A Patient’s Guide To The World Wide Web

These days people have all the information they need, specially medical information, at their fingertips because of the advent of the internet and search engines. These days, no patient has to go to a doctor for a consultation blindly. The internet has given them the opportunity to read up on their symptoms, choose the kind of medical doctor they want to see, and prepare a list of questions about their illness based upon the results of their web search. That is what a web search engine is for after all. According to Grossman (2010), “A search engine makes it possible to find a specific bit of information in the huge mass of data stored on the web. ”

These searches can be done using either of the following web search sites. Google, Yahoo, and Microsoft Bing. Google is the foremost search engine in use today because of their popularity among internet users and the degree of accuracy in their web results. While Yahoo and Bing trail Google because users shy away from using their services due to constant paid advertising appearing in their search results. Thus causing the researcher to question the accuracy of their web results.

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Web results show the user a list of website, all with a different dot name ending. During the early days of the internet, the.com name was the most used site name ending because it signified that it was a commercial business offering information. But later on, charitable organizations also began to get online, so the.org name was developed to differentiate between the two. When colleges and universities decided to begin putting their information into web space, the.edu name came into being for obvious reasons. While.net was reserved for technology based websites on the web.

Most recently, wiki’s began to enter our web searches as an “encyclopedia” of information on the web. It was a nice idea to begin with. However, due to the fact that these sorts of websites have “edit” buttons which can be used by anybody to alter or add information regarding any topic online, the accuracy of this website as a source of verified and reputable information has come into question. Most experts in the field of education and medicine do not recommend that people take the information found on such websites seriously as a part of their research.

Researchers have also begun to notice that some website masquarade as reputable websites only to end up selling their product or other products to their readers. These kinds of websites have and end game in mind (the sale) which makes their information and other site content suspect. The more advertising there is on a website, the more one should be suspicious of the information contained within.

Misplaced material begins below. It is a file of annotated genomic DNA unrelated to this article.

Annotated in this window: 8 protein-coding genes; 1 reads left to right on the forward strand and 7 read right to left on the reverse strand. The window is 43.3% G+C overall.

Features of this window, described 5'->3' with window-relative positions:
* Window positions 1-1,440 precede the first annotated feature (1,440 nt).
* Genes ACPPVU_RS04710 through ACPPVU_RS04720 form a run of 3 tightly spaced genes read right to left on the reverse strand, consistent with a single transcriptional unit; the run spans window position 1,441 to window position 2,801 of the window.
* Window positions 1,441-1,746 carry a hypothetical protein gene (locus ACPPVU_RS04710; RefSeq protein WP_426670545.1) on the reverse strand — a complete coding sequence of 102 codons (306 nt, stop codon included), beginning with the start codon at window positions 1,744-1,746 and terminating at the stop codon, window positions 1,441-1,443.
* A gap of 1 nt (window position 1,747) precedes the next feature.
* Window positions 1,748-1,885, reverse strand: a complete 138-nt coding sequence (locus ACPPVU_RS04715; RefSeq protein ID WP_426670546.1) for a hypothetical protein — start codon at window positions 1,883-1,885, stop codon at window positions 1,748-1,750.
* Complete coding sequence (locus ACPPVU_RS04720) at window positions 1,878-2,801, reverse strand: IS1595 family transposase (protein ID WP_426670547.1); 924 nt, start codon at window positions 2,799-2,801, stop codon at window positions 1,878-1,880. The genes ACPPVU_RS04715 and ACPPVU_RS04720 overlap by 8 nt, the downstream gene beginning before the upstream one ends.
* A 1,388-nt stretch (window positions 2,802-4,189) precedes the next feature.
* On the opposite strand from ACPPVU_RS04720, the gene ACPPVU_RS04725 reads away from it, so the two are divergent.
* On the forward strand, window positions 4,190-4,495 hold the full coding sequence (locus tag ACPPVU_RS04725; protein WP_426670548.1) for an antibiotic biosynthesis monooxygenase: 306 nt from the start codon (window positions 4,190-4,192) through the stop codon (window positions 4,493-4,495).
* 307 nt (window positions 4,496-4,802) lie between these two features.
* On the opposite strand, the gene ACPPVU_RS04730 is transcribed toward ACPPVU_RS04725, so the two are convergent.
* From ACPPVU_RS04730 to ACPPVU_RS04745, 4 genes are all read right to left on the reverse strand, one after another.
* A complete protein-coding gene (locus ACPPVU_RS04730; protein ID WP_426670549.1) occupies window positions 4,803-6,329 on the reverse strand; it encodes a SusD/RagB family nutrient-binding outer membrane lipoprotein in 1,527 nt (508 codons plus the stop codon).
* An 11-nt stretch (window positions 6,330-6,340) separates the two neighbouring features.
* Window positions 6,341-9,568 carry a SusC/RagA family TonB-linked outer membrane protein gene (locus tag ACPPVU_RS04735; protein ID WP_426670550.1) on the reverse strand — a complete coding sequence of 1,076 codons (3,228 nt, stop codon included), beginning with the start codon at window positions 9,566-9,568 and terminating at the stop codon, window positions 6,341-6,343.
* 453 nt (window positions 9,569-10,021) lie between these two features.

Keeping the above information in mind, a caretaker is expcted to be able to perform an accurate and informative web search on the topic of G.E.R.D. or Gastroesophageal Reflux Disease. This manual has been put together in order to help the caretaker get on the right path towards helping the patient recover from what can often be a painful and debilitating illness.

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G.E.R.D. is defined by the Mayo Clinic (2011) as; “… a chronic digestive disease that occurs when stomach acid or, occasionally, bile flows back (refluxes) into your food pipe (esophagus). The backwash of acid irritates the lining of your esophagus and causes GERD signs and symptoms. ”

The symptoms of the illness can include any or all of the following (Mayo Clinic, 2011)

A burning sensation in your chest (heartburn), sometimes spreading to the throat, along with a sour taste in your mouth:

  • Chest pain
  • Difficulty swallowing (dysphagia)
  • Dry cough
  • Hoarseness or sore throat
  • Regurgitation of food or sour liquid (acid reflux)
  • Sensation of a lump in the throat

A bout of G.E.R.D. can be physically draining and painful for the patient. Which is why preventing attacks of the symptoms is always the best thing to do. This can be done according to Zieve (2011) of the National Center For Biotechnology Information by avoiding the following triggers:

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  • Alcohol
  • Caffeine
  • Carbonated beverages
  • Chocolate
  • Citrus fruits and juices
  • Tomatoes
  • Tomato sauces
  • Spicy or fatty foods
  • Full-fat dairy products
  • Peppermint
  • Spearmint

It is highly recommended that caregivers with G.E.R.D. patients learn everything that they can about the illness and how to control it using medication and various lifestyle changes. More information about G.E.R.D. and how to care for a G.E.R.D. patient may be read about at The Mayo Clinic. Do not use WebMD (2011) as a source of basic information. The site lists too many related and unrelated illnesses alongside targeted advertising which put the information into doubt and confuse the reader. Examples of this targeted advertising from WebMD (2011) include links and references to heartburn medication and quick fixes for GERD and Heartburn.

References

Grossman, W. (2010). What Is A Search Engine?. Web.

Mayo Clinic. (2010). GERD: Definition. Web.

WebMD. (2011). Heartburn/GERD Guide. Web.

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Zieve, D. (2011). Gastroesophageal Reflux Disease. Web.

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